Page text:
“One day my face could be in absolute agony where it’s impossible to even open your mouth enough to eat and the next, I may not be able to bend my arms properly.
“You also start to get a bit paranoid wondering when you might flare next – especially if you’re going through a couple of less itchy days.
“It also has had a massive toll on my mental health. One of the things that really hurts me is the feeling of frustration because it’s almost impossible to avoid itching sometimes and it’s very tough not to get down, blaming yourself for the damage you’re doing to your skin, constantly thinking, ‘Maybe I could heal better if I didn’t itch’ or just the feeling after you’ve been itching as the skin is so thin it then oozes and feels really cold.
“The allergies and triggers that can make TSW much worse have also had an impact on my health mentally because it’s difficult having to go through most of your twenties continuously thinking about your skin.
“Now I am having to cut out wheat, dairy, nuts, preservatives, alcohol, all cosmetics, and I can only wear cotton clothing too. Sometimes it really does feel like you’re missing out but you get to a point where comfortability is far greater than the fear of missing out.”
Gemma shares her journey on under the handle, @allergyfreepositivity.
Despite suffering with the mental and physically visible effects of TSW, Gemma remains positive and says that on her good days, she often forgets about her skin and the journey she has been through has made her a more confident person.
“I just remind myself that this isn’t forever and I make sure to tell myself that whatever I am experiencing that day can’t possibly get worse even though the condition is so unpredictable,” said Gemma.
“Staying positive can be difficult at times – we’re all allowed a cry once in a while – but it’s incredibly fulfilling to know that in the future, I may be able to live a more normal life and this whole process is really making me a much better person – the TSW community is very supportive.
“It’s positively impacted my life in so many ways. Previously, I was self-conscious – always worrying what other people would think of how I looked. From feeling fat and always having some kind of body issue, I really even hated taking photos especially without a filter.
“Now I can appreciate myself and realise that at those points, even on my worst days, there was nothing wrong with me and I will one day be able to be the confident butterfly that I wished I was in the first place.
“Even now, I feel more confident in my skin – more than I ever did – and I leave the house looking like The Thing from Fantastic Four – strong but flaky.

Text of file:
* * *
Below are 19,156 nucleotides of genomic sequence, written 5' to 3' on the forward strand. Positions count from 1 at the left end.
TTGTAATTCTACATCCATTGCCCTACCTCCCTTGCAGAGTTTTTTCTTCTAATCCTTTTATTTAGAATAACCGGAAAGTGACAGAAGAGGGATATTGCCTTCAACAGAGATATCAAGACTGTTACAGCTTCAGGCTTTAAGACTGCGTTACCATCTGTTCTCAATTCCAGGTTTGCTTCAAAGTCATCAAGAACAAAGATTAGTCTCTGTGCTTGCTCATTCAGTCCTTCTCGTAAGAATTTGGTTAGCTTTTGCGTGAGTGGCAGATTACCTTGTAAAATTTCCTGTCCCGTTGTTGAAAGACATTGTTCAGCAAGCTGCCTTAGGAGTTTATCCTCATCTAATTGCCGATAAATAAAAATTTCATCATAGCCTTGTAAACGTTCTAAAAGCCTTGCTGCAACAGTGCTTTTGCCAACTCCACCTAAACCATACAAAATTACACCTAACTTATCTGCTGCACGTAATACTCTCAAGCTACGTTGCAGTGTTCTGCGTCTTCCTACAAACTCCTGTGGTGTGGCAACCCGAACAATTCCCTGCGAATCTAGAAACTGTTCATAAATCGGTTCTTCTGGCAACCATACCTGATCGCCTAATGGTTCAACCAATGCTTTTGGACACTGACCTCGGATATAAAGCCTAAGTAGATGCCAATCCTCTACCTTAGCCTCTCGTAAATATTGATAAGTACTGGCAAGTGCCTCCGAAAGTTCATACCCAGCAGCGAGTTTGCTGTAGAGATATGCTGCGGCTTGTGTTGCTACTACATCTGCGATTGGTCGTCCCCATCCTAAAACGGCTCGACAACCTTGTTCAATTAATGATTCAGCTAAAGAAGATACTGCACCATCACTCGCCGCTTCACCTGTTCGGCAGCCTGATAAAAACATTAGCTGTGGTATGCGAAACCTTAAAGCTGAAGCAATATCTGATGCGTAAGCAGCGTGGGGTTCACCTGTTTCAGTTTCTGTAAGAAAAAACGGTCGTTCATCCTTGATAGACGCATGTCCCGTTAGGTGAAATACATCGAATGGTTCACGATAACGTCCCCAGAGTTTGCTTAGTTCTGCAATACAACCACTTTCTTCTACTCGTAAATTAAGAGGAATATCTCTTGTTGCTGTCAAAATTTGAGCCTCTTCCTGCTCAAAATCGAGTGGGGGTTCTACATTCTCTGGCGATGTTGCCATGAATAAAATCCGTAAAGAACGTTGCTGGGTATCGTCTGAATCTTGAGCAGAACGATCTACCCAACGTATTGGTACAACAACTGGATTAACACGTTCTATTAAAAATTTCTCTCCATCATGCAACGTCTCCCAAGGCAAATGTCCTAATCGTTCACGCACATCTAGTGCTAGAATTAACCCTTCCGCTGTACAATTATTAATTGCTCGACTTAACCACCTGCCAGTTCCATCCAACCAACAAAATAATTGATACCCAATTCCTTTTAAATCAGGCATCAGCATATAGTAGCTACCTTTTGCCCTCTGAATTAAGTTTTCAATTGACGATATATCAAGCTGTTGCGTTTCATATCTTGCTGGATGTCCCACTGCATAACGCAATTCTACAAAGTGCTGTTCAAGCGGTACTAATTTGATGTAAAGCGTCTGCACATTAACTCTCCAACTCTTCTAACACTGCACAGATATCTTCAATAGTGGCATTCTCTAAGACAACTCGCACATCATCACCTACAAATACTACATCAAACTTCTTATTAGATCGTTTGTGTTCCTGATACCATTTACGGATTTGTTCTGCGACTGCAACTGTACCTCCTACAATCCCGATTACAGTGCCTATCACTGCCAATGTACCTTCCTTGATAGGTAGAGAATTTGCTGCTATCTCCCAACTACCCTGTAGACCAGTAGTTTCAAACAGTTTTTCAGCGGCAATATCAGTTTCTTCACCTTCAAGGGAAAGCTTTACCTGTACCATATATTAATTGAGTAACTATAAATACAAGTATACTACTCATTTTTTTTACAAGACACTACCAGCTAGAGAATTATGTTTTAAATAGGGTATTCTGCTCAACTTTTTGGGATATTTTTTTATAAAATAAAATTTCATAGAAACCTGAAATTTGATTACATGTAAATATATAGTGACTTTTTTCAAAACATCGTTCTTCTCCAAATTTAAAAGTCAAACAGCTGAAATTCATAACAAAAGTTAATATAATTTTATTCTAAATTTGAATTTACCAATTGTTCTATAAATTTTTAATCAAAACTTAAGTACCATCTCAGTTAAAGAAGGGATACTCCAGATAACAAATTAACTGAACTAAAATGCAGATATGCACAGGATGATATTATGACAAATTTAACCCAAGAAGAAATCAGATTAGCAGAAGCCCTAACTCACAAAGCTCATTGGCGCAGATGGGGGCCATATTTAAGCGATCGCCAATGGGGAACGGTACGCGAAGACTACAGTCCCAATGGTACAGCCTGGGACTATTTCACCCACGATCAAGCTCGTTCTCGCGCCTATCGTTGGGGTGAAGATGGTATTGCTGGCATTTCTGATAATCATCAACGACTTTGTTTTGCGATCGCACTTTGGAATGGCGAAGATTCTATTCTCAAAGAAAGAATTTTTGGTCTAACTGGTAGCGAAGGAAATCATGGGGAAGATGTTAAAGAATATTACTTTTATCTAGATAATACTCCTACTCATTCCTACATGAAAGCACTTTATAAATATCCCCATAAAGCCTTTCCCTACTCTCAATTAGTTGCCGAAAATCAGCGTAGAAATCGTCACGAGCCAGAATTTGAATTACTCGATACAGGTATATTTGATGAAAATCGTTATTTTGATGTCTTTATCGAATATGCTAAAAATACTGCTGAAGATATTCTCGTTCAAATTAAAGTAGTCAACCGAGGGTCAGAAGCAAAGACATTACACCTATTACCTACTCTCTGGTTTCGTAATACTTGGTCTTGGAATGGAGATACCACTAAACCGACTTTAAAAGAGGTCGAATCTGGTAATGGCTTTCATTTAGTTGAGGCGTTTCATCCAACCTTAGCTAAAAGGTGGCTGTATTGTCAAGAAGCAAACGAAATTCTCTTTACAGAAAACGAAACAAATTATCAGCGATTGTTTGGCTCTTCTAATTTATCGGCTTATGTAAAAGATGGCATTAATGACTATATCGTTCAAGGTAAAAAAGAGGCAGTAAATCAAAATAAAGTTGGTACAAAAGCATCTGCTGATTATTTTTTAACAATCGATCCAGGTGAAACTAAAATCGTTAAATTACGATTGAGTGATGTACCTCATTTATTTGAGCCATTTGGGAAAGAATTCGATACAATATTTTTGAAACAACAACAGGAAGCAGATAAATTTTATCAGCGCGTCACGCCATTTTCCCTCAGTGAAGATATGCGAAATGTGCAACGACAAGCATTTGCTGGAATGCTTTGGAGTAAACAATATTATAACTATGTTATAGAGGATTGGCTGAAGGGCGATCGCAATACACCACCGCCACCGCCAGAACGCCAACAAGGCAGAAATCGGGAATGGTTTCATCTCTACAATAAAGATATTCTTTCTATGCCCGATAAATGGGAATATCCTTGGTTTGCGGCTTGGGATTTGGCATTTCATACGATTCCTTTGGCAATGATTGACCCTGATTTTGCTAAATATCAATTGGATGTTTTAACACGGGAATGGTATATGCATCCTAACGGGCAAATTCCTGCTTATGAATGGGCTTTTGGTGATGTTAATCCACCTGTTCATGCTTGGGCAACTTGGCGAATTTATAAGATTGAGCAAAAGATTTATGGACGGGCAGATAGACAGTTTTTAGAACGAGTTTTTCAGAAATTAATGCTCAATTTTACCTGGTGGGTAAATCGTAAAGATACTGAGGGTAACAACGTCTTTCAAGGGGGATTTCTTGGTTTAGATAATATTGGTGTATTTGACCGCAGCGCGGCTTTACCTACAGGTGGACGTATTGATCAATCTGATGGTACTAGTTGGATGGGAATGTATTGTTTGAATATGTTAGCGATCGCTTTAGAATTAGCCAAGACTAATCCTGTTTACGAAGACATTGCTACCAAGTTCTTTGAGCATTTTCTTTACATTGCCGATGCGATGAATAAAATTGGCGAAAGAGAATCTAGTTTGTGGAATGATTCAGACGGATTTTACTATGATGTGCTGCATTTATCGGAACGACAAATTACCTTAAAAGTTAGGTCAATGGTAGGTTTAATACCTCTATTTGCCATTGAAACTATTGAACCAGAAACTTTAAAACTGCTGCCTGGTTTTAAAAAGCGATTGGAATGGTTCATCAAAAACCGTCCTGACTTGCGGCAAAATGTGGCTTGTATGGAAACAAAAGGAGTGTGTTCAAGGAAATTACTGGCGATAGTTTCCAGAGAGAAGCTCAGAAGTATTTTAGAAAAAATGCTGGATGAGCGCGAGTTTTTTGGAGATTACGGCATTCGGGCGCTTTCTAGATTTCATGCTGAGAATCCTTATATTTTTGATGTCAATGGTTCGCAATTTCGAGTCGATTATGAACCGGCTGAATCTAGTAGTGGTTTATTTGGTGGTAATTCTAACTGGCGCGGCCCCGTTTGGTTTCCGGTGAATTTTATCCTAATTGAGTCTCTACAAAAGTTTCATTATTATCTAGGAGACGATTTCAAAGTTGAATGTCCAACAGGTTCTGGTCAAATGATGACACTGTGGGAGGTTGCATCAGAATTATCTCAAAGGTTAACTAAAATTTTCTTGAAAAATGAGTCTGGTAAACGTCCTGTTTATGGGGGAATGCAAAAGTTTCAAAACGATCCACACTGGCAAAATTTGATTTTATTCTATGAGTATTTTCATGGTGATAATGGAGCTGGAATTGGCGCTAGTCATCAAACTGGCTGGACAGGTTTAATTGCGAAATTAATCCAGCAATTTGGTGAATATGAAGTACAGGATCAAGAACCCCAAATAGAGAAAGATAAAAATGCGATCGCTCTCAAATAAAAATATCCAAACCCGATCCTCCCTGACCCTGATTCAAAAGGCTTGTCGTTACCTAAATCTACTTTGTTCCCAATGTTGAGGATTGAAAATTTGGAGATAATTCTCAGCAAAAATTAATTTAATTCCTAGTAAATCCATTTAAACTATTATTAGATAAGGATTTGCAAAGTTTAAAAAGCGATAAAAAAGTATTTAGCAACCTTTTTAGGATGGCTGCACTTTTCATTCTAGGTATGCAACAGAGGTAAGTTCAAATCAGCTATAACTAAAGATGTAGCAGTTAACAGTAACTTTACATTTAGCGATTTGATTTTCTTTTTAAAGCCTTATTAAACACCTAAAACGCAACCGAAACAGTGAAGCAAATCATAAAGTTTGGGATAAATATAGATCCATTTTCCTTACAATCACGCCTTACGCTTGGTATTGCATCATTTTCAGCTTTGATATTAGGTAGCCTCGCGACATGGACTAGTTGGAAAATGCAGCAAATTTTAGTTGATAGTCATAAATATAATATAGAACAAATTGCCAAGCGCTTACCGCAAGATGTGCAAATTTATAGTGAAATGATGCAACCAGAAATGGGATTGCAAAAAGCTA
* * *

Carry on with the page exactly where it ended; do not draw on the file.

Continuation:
“I think we live in a world where it’s so easy to judge people but we don’t actually know what they’re going through and in the future, there will be a time where no one will know what I have been through.
“I feel this condition makes you think about so many things and live so differently to other people that you really do appreciate your life and you understand how amazing your body is. I feel this has truly made me grounded and I will continue to raise awareness and help others who are suffering.
“The message I want to convey to other people who are in this situation is that it’s absolutely fine to feel however you’re feeling on a day to day, even hour to hour basis. Whether it’s denial, anger, frustration, sadness or even acceptance, the journey takes you on a rollercoaster as you don’t know what you will get next whether it be mentally or physically.
“It really changes your outlook on life, and especially beauty. I don’t think anyone is less beautiful before or during TSW. I really see anyone suffering through this as a real-life hero because really, the best healer and sometimes the only way to heal is time and support can definitely be tough.”
Gemma hopes that by sharing her story she will be able to show others that they are not alone and she hopes to be able to raise awareness of the dangers of steroid creams and the importance of getting to the root cause of eczema.
“Topical steroids are always the first thing to be prescribed for eczema, and then continuously repeat prescribed until you’re on higher strengths,” she added.
“The problem is, your tolerance of steroids can be completely different. There are people who have only used steroids a handful of times and gone through this withdrawal.
“It really hurts me that the doctors consistently told me this was the only option I had and never informed me that you couldn’t use this long-term. They said the opposite.
“I’m sure people will say to ‘read the leaflet’ but it does specify to always use this how your doctor has told you.
“Personally, my doctor was telling me I wasn’t using enough. My mum had consistently asked about skin thinning and it was always denied. I had to stop them as they were no longer working and causing a risk to my health with becoming allergic to an ingredient.
“I feel if this had been explained fully at the beginning my parents and myself would have never gone along with the treatment and it would have saved a lot of suffering.
“I would love it if they began to understand the root cause of eczema rather than masking it.”
For more information see www.instagram.com/allergyfreepositivity